VILNIUS - It was the darling of Lithuania. “The cradle of Jewish culture,” as depicted by the Mayor of Vilnius, Mr. Remigijus Simasius at an auspicious occasion. This was an opportunity for the mayor to panhandle the importance he attached to the Jewish heritage of Vilnius.
On the surface it appears that the City of Vilnius’ Mayor Remigijus Simasius, appreciates that Jewish culture is somewhat intrinsic to the capital. Its origins date back hundred of years. It was once a thriving city of Torah scholars, Talmudic enthusiasts who walked with the words of Torah on their lips.
Towards the beginning of the twentieth century however, driven by poverty and pogroms, many Jews sought refuge to destinations such as South Africa. Some established themselves as leaders in their fields. These included personalities such as Samuel Marks, Nobel prize winner Aron Klug, Sol Kerzner, Mendel Kaplan, Raymond Ackerman, Donald Gordon, Helen Suzman, Nadine Gordimer, Johnny Clegg, Ali Bacher, Sydney Nomis, Wilf Rosenberg, Shaun Tomson and Joel Stransky.
During World War II, virtually the entire Mir Yeshiva miraculously escaped Lithuania with the assistance of the Japanese consul in Kovna, Sempo Sugihara. See Escape to Shanghai
For many former Lithuanian’s, although tragedy, poverty and political turmoil had resulted in a relocation, they found solace in their Lithuanian ancestry. For that reason the Jewish community in South African, of which 90% trace their roots back to Lithuania, constitutes a close knit, warm and hospitable ensemble who epitomize Lithuanian Jewish culture at its best.
Surprisingly, the nostalgic memories of what was once Lithuania, have taken a turn. At the centre of the stage, is a decision by the Lithuanian government, to construct a conference centre on the grounds of the Old Cemetery in Shnipishok, Vilnius.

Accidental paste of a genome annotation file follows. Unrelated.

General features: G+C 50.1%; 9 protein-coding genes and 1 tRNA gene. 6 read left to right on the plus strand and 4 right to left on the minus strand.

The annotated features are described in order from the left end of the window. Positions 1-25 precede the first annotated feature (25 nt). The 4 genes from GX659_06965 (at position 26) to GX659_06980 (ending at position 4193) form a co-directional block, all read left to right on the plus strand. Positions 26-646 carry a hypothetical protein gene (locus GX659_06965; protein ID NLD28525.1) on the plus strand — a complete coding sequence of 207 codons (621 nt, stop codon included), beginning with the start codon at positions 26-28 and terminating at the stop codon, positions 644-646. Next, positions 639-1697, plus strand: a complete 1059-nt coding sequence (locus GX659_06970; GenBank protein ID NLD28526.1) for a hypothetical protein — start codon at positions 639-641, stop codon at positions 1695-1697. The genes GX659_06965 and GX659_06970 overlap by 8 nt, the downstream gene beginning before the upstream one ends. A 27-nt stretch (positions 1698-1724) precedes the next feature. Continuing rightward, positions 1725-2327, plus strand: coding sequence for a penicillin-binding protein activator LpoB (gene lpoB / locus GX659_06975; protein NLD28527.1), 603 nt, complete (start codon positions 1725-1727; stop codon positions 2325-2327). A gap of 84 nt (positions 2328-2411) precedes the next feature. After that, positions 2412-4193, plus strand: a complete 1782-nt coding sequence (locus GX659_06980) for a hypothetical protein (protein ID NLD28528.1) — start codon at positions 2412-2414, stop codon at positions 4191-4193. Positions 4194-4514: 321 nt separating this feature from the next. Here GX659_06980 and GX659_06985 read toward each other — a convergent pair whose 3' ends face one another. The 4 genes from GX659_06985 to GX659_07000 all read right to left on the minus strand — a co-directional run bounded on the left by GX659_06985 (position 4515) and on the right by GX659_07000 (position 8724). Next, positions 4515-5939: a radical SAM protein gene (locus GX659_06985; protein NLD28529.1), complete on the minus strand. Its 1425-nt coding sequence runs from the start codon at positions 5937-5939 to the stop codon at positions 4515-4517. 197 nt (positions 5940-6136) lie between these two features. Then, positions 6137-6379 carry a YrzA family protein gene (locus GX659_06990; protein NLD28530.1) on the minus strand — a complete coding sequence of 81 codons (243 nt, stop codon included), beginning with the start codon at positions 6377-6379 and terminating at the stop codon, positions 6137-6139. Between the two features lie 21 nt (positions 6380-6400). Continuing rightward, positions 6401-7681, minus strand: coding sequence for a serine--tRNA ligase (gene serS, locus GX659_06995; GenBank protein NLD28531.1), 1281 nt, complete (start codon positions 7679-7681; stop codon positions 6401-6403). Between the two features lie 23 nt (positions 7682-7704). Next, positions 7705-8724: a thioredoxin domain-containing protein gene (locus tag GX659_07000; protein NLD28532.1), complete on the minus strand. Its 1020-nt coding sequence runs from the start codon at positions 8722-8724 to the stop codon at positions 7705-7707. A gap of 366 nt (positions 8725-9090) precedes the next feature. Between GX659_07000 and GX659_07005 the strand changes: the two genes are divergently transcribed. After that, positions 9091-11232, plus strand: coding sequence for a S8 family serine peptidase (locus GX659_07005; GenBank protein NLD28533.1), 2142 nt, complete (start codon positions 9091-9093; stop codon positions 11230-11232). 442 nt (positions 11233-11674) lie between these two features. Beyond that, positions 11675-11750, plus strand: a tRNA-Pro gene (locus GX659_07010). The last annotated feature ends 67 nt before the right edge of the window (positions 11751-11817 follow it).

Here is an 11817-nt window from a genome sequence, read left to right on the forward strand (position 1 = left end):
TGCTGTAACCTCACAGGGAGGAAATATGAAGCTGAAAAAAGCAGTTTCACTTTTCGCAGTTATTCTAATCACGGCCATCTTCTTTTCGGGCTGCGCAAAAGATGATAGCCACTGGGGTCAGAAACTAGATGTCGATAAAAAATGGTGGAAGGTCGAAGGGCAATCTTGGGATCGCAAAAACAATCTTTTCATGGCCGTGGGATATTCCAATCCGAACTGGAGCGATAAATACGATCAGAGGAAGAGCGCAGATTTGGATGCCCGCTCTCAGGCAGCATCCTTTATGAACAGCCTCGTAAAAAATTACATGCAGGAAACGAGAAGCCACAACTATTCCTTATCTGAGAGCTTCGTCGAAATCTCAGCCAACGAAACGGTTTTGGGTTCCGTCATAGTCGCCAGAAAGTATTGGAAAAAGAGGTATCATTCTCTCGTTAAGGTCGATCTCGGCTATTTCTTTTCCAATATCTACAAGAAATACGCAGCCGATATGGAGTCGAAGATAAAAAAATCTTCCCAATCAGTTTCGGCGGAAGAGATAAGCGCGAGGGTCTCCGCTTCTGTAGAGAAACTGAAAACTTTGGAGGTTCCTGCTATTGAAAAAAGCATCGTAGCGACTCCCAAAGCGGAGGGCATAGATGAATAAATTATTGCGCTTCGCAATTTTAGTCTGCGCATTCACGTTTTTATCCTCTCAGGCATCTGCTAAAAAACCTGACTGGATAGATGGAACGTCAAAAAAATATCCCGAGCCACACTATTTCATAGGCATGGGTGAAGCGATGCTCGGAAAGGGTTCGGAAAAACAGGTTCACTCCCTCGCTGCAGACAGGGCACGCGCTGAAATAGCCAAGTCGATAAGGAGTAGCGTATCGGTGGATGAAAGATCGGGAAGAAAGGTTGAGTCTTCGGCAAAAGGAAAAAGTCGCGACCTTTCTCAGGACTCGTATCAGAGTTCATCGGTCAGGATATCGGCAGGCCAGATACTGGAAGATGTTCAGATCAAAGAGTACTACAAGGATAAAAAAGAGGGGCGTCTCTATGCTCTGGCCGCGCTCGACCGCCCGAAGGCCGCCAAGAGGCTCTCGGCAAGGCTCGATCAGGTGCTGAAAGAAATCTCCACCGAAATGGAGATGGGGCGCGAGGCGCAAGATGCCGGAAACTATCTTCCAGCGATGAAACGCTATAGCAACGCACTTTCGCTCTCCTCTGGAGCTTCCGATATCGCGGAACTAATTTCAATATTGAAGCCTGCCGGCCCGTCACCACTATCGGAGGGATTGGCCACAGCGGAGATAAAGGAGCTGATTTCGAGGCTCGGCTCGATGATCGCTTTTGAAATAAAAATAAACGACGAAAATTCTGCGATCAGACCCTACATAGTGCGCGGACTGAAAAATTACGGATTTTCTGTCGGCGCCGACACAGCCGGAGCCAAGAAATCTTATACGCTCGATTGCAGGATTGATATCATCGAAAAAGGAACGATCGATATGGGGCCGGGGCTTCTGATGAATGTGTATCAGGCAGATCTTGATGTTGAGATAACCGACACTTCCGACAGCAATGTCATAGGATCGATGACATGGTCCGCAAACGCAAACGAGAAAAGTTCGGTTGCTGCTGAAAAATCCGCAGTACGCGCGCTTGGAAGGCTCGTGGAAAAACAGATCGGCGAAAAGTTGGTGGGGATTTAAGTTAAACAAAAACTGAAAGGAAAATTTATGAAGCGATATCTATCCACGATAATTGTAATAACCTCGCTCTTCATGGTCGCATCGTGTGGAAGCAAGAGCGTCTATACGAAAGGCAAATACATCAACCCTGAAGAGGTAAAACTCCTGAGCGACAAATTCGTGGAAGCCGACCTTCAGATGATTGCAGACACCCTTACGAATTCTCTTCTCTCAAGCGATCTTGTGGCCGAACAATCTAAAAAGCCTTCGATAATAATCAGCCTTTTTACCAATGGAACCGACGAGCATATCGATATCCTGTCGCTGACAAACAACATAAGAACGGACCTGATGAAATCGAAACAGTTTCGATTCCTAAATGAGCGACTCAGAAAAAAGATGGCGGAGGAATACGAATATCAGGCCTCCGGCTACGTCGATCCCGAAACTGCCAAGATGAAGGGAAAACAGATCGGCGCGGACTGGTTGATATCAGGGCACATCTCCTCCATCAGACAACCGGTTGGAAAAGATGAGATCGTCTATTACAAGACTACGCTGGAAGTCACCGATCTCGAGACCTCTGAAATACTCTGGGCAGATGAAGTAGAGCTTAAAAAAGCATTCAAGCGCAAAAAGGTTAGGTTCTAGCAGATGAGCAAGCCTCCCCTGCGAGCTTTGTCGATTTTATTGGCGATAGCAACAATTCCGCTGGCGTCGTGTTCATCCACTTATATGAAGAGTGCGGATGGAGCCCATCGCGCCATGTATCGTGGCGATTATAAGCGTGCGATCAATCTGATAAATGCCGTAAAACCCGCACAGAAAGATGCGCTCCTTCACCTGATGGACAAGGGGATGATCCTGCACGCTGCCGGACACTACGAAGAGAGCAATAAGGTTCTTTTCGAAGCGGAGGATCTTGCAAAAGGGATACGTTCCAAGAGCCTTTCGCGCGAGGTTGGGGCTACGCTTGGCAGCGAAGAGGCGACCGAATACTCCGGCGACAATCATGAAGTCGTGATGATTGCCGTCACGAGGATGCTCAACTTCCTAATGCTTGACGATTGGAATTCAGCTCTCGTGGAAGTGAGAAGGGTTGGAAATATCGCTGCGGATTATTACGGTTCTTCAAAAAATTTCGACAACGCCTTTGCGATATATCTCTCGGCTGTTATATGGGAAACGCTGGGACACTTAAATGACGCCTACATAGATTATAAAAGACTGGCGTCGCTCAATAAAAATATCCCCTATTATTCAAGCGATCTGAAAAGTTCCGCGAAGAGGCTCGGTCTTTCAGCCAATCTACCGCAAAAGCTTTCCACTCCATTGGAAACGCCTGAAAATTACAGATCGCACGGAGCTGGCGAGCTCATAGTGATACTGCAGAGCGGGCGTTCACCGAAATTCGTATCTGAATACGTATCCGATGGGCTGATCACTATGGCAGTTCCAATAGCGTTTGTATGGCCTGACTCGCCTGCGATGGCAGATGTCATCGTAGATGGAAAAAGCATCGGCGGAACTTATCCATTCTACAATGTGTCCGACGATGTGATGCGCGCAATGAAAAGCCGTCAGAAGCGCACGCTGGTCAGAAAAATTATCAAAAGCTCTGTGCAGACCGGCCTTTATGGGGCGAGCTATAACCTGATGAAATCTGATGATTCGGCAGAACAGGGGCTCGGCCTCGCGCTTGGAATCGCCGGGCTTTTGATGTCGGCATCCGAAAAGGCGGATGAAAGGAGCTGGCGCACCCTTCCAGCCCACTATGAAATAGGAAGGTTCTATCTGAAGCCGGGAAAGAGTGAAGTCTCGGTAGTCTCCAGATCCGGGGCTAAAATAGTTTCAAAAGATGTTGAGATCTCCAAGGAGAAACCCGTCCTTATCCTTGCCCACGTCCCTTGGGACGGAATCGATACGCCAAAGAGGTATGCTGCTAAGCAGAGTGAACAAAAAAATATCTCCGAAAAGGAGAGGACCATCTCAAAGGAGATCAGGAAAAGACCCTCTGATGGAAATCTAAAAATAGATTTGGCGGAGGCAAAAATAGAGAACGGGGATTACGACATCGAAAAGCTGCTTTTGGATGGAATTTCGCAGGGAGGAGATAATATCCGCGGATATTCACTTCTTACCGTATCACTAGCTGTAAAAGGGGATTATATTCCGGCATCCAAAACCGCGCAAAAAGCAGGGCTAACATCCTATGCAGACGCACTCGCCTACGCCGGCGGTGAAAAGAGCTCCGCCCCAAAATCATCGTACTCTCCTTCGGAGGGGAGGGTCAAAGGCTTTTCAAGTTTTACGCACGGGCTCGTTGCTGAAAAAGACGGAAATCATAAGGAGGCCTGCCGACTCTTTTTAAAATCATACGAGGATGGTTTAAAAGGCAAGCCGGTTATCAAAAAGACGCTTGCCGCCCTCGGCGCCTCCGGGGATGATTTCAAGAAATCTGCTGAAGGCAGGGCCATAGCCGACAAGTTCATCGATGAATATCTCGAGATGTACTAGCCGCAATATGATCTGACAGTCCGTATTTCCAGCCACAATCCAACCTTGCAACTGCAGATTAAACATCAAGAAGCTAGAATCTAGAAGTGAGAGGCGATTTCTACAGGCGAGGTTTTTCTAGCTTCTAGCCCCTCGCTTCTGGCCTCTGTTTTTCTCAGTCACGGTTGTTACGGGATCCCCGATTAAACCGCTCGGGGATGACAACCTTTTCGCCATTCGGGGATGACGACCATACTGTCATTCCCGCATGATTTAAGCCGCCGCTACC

The proposed construction is a clear desecration of the Jewish cemetery. An expert panel has determined that any building or use of the cemetery, outside the framework of its use as a cemetery, is illegal. An auspicious Jewish court, that of Rabbi Nissim Karelitz Z”L’s Beis Din has already ruled that construction and use of the conference centre is forbidden. The Honorable Court’s decision was also affirmed by leading halachic expert in Jewish Law, Rabbi Chaim Kanievsky. Additionally, legal experts point to the the plan’s violation of the Hague Convention and EU Charter of Human Rights.
The Shnipishok resting place for well over 50,000 Jews is over 500 years old and includes some of the luminaries of the Vilna Gaon’s family, the Chayei Adam, the Ber Hagaola and many others. See Save Vilna online which reflects on the giants of the Jewish community who are buried there. https://www.savevilna.org/the-project
Tragically, a dark cloud hangs over the once vibrant City of Vilnius, where Jewish lives and culture thrived. Prominent Rabbis from across the globe have rallied to intervene. An initiative spearheaded by the de facto guardian of the cemetery, Mr. Dov Fried (see savevilna.org), hopes to protect the cemetery and the threatening desecration.
“Is it not enough that the Nazis tried to exterminate the Jews at Auschwitz?” Yehuda Goldstein, an American whose family immigrated to the U.S. from Lithuania, asks.
Many Jews in communities from across the globe are questioning, whether Vilnius will be yet another Auschwitz. This time with a slightly different twist: anti-semitism perpetrated beyond the grave. This is Lithuania’s racist endeavor to erase the memory of prewar Jewish life.
Jewish Lives Matter